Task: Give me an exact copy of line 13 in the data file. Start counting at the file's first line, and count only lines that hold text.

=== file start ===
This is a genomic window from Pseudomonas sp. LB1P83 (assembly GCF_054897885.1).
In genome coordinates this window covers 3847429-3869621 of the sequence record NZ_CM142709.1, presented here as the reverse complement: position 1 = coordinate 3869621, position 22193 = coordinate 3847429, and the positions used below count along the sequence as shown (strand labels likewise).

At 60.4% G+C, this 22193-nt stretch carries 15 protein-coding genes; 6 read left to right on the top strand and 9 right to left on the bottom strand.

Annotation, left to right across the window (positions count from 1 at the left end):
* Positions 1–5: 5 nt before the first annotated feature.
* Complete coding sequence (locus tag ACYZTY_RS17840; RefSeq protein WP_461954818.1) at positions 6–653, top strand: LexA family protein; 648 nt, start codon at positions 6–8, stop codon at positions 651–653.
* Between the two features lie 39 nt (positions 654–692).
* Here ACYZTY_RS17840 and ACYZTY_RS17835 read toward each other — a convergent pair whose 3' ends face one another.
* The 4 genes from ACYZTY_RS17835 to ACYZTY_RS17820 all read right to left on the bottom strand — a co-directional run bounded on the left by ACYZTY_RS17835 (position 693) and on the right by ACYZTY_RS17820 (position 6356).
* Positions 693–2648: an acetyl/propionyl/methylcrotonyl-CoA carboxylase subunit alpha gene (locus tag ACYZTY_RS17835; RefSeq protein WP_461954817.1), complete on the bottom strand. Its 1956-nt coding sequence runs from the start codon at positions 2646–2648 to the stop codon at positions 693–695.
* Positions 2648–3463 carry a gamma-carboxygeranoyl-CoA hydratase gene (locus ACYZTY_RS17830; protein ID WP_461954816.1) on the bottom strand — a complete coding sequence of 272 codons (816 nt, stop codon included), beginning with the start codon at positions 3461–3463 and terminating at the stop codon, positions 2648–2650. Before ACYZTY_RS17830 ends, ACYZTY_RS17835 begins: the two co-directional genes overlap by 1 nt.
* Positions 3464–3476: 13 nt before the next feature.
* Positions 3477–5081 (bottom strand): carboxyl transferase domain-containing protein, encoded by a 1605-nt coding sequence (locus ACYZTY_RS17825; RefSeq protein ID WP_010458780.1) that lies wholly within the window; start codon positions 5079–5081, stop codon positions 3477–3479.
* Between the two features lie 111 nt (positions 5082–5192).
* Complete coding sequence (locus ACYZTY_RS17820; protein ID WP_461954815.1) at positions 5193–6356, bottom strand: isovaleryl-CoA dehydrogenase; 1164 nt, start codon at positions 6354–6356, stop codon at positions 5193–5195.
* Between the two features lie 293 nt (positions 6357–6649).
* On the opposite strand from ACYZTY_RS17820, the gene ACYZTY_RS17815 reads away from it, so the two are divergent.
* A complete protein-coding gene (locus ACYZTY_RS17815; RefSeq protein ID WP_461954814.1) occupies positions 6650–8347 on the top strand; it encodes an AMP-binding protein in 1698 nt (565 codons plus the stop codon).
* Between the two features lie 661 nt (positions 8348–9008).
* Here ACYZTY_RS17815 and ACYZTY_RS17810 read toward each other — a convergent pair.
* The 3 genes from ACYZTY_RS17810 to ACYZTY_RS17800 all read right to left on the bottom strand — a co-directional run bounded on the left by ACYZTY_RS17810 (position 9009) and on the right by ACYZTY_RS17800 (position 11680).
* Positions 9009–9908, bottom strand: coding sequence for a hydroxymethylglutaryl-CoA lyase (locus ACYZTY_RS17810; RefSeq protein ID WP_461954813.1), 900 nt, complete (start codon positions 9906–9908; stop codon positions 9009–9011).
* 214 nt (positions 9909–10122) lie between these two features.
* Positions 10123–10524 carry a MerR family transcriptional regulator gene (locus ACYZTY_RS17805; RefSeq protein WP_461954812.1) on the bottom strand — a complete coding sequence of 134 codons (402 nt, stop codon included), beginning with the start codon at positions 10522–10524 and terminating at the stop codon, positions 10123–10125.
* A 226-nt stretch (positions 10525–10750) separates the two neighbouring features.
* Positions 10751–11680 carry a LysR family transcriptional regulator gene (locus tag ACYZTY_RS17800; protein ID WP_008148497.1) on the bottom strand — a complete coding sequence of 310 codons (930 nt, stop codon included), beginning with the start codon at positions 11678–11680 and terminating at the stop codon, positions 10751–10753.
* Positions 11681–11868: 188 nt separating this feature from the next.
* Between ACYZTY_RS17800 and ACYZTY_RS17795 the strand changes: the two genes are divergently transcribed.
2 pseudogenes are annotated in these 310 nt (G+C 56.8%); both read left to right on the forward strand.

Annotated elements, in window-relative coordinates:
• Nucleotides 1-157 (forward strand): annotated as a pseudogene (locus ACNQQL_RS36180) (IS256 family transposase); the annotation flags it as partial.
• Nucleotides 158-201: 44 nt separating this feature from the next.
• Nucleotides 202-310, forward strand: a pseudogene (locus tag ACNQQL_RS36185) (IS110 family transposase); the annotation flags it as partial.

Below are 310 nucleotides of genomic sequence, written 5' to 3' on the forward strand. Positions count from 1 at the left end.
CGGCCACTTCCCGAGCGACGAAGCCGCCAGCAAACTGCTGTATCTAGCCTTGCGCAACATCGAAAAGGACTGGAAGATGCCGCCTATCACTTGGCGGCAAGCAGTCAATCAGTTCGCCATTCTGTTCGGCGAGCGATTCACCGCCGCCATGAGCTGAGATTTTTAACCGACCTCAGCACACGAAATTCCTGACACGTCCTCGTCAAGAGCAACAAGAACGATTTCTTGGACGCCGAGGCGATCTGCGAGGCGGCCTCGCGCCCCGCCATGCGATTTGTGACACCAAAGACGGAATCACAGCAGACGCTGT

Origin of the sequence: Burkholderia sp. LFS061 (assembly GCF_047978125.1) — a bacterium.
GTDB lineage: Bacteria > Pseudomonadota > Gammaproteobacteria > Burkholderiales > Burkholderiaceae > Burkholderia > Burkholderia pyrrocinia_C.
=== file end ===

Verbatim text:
* Positions 3477–5081 (bottom strand): carboxyl transferase domain-containing protein, encoded by a 1605-nt coding sequence (locus ACYZTY_RS17825; RefSeq protein ID WP_010458780.1) that lies wholly within the window; start codon positions 5079–5081, stop codon positions 3477–3479.